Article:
Schools Testing

By: Associated Press
By: Associated Press

The results of the first school testing by the federal No Child Left Behind standards have been released to the public.

Only 319 of Alabama's 1361 schools met all their goals as required by the federal law.

But state schools Superintendent Joe Morton said yesterday that number is a bit deceiving because another 630 schools met all academic standards but missed at least one of the other components.

Those components are -- having at least 95 percent of students take standardized tests; having a 95 percent daily attendance rate; and having a projected dropout rate of no more than ten percent.

The one-thousand-plus schools that didn't meet all their goals will have one year to correct the problems or begin a series of penalties -- ranging all the way from allowing students to transfer to a higher-performing school to completing a total restructuring of the school.

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No Child Left Behind

  • President George W. Bush signed into law the “No Child Left Behind Act” on Jan. 8, 2002.

  • This law changes the federal government’s role in kindergarten through grade-12 education by asking America’s schools to describe their success in terms of what each student accomplishes.

  • The act contains the President’s four basic education reform principles:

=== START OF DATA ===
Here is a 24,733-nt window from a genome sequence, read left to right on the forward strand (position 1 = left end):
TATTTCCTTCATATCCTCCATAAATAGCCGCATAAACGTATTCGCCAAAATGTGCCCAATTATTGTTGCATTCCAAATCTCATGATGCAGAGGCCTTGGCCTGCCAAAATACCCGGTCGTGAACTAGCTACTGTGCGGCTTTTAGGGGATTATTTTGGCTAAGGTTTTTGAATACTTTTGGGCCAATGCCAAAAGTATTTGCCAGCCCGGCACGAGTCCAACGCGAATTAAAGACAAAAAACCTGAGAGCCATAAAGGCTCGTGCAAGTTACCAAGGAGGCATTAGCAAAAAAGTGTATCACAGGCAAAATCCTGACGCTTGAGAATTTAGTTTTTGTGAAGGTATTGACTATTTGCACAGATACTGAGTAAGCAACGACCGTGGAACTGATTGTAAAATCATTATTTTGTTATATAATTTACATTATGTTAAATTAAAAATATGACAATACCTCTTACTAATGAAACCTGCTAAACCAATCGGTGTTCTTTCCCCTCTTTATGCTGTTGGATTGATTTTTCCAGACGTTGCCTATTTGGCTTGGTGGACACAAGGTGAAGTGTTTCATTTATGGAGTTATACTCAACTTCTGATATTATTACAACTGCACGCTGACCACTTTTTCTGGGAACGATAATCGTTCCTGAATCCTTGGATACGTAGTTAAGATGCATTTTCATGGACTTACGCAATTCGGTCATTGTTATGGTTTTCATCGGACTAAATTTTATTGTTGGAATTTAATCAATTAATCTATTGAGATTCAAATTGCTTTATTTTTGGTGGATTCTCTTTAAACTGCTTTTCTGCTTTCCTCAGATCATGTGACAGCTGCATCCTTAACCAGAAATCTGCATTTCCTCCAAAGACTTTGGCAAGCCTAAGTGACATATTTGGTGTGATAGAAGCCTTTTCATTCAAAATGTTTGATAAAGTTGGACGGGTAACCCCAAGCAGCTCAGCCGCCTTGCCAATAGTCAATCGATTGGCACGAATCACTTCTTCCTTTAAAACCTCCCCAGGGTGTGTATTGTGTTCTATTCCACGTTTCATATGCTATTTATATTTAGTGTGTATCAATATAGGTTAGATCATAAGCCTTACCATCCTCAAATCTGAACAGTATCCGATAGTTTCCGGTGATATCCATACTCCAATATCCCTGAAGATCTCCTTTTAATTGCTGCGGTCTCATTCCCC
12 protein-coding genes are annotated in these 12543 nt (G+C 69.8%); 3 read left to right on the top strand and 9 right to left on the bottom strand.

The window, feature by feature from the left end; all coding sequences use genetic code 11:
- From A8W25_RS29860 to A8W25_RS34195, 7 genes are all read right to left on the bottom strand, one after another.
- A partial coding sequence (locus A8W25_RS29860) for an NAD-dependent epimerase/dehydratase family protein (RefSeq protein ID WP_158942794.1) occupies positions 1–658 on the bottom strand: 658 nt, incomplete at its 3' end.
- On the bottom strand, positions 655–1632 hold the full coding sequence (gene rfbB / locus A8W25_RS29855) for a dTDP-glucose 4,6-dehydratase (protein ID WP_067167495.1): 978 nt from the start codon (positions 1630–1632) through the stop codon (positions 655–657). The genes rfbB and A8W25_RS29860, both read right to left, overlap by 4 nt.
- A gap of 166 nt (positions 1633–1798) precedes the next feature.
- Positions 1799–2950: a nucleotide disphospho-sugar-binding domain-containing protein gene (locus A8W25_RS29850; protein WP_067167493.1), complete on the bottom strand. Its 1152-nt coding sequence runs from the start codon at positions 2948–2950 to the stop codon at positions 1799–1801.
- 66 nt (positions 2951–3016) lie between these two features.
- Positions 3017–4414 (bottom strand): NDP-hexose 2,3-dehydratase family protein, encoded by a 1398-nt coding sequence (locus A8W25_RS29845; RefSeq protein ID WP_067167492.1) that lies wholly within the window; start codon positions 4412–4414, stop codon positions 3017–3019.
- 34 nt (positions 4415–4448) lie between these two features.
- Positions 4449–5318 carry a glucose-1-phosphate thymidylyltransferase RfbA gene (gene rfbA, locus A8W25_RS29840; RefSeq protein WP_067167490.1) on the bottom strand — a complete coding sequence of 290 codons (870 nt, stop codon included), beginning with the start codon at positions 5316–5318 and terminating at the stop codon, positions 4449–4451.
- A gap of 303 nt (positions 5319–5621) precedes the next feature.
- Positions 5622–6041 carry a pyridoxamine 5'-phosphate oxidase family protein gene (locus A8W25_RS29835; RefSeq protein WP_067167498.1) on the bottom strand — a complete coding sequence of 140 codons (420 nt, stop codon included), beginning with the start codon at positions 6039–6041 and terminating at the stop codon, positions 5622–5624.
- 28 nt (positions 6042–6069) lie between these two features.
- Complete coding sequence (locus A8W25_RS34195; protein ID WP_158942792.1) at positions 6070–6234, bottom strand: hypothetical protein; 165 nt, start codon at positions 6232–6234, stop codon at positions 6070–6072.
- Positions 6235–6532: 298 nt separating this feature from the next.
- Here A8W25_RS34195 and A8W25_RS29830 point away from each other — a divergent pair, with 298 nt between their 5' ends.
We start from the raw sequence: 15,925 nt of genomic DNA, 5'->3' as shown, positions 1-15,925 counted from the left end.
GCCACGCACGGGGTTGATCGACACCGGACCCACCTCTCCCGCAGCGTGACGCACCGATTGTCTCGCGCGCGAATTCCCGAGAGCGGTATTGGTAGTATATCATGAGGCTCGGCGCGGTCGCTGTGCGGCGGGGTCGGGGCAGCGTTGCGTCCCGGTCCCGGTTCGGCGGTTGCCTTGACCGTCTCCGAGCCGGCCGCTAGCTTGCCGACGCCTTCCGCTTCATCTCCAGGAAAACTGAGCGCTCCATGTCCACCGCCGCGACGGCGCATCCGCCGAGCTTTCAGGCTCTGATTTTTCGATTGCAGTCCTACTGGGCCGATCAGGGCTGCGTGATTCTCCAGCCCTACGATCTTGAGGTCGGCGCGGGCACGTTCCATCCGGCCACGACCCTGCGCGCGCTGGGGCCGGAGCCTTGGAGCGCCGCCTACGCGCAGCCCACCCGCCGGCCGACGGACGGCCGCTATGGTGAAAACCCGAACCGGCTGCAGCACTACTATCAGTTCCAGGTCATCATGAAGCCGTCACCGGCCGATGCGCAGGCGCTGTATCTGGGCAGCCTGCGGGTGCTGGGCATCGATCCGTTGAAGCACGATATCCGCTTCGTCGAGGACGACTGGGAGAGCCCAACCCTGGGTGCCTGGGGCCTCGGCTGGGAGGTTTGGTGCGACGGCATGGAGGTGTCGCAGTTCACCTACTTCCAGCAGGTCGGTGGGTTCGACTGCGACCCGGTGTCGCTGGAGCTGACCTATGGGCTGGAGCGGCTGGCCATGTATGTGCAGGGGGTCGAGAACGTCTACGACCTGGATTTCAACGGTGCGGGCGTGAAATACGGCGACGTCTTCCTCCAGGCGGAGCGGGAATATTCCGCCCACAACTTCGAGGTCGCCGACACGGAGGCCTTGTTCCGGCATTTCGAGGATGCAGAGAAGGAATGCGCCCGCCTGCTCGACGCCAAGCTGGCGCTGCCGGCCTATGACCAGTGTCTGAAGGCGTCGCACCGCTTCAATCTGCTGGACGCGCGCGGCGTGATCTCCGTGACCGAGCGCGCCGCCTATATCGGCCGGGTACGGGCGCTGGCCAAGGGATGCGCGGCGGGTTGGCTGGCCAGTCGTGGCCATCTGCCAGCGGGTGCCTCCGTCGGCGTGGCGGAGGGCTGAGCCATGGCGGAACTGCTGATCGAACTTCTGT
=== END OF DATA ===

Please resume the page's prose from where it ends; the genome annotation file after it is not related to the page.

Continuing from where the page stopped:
• Stronger accountability of r results.
    • Increased flexibility and local control.
    • Expanded option for parents.
    • An emphasis on teaching methods that have been proven to work.

    Accountability for Test Results

    • Beginning in the 2002-03 school year, schools must administer tests in each of three grade spans: grades 3-5, grades 6-9, and grades 10-12 in all schools.
    • Results of these tests will show up in annual state and district report cards, so parents can measure their school's performance and their state's progress.
    • These reports show us achievement gaps between students who are economically disadvantaged, from racial and ethnic minority groups, have disabilities, or have limited English proficiency. The report cards will also sort results by gender and migrant status.
    • Within twelve years, all students must perform at a proficient level under their state standards. But, states will set their own standards for each grade, so each state will say how well children should be reading at the end of third grade


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